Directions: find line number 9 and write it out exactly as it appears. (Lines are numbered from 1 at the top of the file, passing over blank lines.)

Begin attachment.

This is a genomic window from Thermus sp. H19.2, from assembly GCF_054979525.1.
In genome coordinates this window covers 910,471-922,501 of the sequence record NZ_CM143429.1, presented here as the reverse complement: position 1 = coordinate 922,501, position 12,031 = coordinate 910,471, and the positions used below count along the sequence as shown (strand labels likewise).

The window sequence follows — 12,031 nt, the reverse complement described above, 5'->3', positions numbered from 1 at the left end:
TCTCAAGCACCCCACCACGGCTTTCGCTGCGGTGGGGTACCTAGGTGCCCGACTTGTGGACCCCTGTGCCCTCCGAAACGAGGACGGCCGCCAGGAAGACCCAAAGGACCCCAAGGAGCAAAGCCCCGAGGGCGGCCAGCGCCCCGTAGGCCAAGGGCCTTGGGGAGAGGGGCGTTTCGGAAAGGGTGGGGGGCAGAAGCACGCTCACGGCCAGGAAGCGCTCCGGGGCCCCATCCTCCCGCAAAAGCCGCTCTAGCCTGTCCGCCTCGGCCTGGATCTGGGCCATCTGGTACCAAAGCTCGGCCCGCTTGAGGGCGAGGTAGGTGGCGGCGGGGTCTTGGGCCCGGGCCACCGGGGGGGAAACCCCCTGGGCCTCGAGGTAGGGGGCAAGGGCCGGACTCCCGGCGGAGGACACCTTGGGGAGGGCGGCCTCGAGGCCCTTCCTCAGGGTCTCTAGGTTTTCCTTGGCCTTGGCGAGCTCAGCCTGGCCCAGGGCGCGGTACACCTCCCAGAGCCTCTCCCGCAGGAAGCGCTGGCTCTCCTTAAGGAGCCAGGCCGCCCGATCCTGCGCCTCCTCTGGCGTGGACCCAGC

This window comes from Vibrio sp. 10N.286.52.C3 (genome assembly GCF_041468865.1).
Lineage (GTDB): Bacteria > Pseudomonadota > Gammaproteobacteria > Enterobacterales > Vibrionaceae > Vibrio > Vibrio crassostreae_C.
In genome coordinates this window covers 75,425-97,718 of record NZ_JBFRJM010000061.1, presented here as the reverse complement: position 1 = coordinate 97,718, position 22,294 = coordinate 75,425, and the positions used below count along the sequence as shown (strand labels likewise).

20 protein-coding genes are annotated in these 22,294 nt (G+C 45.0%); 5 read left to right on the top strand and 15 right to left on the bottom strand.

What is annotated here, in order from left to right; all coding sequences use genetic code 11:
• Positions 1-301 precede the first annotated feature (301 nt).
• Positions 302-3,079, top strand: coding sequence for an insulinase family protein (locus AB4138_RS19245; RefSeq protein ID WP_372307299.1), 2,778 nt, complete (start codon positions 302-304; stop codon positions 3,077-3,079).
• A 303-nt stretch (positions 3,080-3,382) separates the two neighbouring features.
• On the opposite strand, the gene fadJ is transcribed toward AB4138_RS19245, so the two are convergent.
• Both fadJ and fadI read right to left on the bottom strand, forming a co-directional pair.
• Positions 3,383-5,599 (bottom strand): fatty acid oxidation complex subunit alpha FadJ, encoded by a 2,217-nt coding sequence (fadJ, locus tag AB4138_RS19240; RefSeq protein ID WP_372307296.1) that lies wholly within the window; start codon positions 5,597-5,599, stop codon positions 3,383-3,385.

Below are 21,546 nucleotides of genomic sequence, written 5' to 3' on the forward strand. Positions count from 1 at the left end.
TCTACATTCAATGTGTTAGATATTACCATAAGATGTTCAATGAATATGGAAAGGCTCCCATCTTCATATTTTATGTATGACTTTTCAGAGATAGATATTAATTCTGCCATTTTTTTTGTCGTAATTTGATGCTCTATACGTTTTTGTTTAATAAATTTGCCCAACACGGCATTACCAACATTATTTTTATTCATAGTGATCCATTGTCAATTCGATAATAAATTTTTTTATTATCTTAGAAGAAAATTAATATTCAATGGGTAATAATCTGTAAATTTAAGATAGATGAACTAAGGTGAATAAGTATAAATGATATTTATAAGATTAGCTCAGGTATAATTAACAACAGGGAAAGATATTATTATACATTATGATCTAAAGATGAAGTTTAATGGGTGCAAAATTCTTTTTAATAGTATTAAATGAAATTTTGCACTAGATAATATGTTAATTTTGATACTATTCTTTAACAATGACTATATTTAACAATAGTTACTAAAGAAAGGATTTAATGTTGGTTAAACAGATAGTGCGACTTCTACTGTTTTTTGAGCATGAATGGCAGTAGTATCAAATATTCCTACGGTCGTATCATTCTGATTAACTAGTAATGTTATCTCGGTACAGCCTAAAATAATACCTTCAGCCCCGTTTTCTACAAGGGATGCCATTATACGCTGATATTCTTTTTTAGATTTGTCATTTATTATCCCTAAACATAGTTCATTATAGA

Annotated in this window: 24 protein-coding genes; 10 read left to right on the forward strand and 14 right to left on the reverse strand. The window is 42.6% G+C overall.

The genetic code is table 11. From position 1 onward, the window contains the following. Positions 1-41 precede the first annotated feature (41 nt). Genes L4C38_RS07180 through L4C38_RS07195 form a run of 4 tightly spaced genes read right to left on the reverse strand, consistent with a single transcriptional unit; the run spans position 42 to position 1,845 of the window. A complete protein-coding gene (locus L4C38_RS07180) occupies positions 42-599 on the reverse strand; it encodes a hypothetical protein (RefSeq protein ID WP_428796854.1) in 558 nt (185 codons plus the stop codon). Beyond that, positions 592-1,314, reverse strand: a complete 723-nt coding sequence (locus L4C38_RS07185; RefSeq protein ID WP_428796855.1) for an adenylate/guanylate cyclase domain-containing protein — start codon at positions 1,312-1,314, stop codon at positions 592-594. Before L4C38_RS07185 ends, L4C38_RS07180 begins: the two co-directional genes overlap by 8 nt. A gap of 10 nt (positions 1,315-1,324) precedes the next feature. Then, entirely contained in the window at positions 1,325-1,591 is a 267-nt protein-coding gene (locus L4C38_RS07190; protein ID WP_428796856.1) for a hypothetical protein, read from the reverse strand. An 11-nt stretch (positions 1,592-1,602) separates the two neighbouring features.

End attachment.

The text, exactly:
What is annotated here, in order from left to right; all coding sequences use genetic code 11: